King of Quonset

Anyone who says Rhode Island isn’t a business-friendly state hasn’t been to the Quonset Business Park.Located in North Kingstown, with more than 9,500* employees and more than 175 companies, the park is a booming, bustling bright spot in Rhode Island’s economic landscape. A significant investment of both private and public resources has transformed the Park’s Port of Davisville into North America’s seventh largest auto-importer. Honda has just been added to the list of manufacturers and will begin shipping autos here in 2014.

So what draws businesses to Quonset? It is the Quonset Development Corporation’s recognition that building world-class infrastructure and delivering on the promise of a consistent, predictable development can help the Park, and its tenants, grow. A key contributor to Quonset’s recent success is Steven J. King ’88, PE, managing director of the Quonset Development Corporation (QDC).

King, who has his Bachelor of Science degree in Civil Engineering, was also ROTC at URI. He served on active duty in the U.S. Army from 1988 to 1992 and is a veteran of the Persian Gulf War. During his service he was awarded numerous honors, including the Bronze Star Medal, the Army Commendation Medal, the Army Achievement Medal, the National Defense Service Medal, the SW Asia Service Medal, and the Saudi Arabian Medal for the Liberation of Kuwait. 

Prior to joining the QDC, King gained experience working in several different engineering firms, and holds a professional engineering license in Rhode Island, Massachusetts, New Hampshire, and Connecticut. In February 2013, King was honored by the Providence Engineering Society (the oldest professional engineering society in the United States) with its annual Freeman Award for his outstanding contributions to the civil engineering profession in Rhode Island.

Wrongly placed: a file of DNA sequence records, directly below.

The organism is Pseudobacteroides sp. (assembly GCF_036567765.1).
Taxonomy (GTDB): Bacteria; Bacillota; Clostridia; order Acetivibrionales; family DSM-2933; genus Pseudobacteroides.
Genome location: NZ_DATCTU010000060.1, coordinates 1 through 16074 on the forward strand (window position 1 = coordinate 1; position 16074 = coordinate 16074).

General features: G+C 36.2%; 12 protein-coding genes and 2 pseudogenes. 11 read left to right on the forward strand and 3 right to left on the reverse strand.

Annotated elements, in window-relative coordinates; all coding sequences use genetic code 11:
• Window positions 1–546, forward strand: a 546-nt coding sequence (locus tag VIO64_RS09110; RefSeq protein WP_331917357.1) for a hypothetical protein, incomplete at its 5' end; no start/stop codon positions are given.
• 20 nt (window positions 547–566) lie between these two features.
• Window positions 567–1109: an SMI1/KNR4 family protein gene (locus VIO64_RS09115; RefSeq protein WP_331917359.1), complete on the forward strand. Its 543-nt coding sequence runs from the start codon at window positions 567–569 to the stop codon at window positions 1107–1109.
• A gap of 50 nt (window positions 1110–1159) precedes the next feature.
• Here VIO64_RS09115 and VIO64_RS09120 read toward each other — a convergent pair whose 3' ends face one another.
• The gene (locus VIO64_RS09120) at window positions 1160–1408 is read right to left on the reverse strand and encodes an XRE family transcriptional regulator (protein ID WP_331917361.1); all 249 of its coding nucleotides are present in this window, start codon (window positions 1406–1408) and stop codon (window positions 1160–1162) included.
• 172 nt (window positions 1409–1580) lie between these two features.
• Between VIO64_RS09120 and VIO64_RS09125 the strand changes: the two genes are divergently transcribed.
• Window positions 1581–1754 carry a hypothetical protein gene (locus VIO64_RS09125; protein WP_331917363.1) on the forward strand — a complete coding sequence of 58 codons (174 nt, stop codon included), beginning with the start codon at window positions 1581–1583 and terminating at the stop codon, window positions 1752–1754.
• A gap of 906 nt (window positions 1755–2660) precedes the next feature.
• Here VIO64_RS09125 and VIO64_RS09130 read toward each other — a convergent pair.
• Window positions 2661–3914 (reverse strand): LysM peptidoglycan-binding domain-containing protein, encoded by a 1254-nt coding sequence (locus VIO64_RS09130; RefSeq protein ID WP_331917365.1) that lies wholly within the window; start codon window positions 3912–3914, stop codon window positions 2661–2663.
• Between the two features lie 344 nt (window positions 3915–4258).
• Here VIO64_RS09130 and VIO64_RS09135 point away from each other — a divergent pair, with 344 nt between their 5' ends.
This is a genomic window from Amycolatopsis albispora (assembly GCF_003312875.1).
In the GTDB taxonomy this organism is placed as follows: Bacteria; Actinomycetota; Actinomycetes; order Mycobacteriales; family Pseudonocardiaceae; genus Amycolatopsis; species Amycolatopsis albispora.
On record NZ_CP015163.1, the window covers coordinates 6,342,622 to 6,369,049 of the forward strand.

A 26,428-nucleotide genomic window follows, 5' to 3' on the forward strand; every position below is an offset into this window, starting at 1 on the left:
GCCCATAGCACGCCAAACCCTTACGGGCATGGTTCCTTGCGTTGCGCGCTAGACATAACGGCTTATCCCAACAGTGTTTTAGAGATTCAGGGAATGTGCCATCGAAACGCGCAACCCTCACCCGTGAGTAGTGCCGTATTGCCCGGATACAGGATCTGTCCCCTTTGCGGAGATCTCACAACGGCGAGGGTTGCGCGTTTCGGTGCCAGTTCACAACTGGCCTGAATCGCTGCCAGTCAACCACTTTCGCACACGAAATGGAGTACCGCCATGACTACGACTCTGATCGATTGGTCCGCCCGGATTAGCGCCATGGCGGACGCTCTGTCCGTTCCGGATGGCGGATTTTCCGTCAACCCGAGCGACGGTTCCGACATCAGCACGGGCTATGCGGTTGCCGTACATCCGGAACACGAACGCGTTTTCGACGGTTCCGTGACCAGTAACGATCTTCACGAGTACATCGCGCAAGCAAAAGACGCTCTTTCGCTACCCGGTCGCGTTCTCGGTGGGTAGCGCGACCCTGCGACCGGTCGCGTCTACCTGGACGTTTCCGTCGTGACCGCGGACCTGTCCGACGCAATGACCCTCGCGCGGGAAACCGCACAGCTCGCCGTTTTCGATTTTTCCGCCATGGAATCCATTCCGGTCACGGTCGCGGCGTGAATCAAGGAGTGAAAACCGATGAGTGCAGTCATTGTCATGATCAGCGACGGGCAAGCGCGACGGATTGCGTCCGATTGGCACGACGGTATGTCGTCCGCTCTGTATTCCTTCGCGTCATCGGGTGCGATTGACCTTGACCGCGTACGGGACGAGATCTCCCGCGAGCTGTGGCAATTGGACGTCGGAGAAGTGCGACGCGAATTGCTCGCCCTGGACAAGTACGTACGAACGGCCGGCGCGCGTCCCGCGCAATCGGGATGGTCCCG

As managing director of the QDC, King oversees the planning, development and administration of all aspects of the Quonset Business Park. He is responsible for the leasing and management of all new developments in the Park and administers the planning, engineering, design, and construction of all infrastructure improvements undergone by the QDC. Following his military and private sector experience, King arrived at Quonset in 1998. He was named chief operating officer of the Park in 2005, and then managing director of the QDC in 2008.

Since 2005, the Park has benefited from more than $300 million in private investment. In addition, more than $660 million in federal and state funds has been invested in the Park in the last few decades.

“We have taken down more than two million square feet of abandoned Navy buildings, laid down thousands of feet of new railroads, and resurfaced miles and miles of new roadways throughout the Park,” King told President David Dooley on the president’s recent visit to Quonset.

Today, Quonset is an engine of economic growth and job creation in Rhode Island. In a recent Bryant University study, it was estimated that in 2011 alone, the Quonset Business Park created $956.5 million in income for Rhode Island households and another $25.5 million in income tax revenues for the state. The tax revenue estimate does not include corporate taxes accrued to the state, or nearly $6 million in property taxes or payments-in-lieu-of-taxes made to North Kingstown. Quonset’s actual impact is closer to $1 billion. And since 2005, Quonset has seen an unprecedented growth of jobs—adding approximately 3,000 in that brief period of time.

“We believe that Quonset Business Park has the capacity for approximately 15,000 workers on site,” King noted during a recent interview. “That will mean some challenges for parking and transportation hurdles to get them all here—but I suppose it’s a good problem for us and for Rhode Island to have.”...

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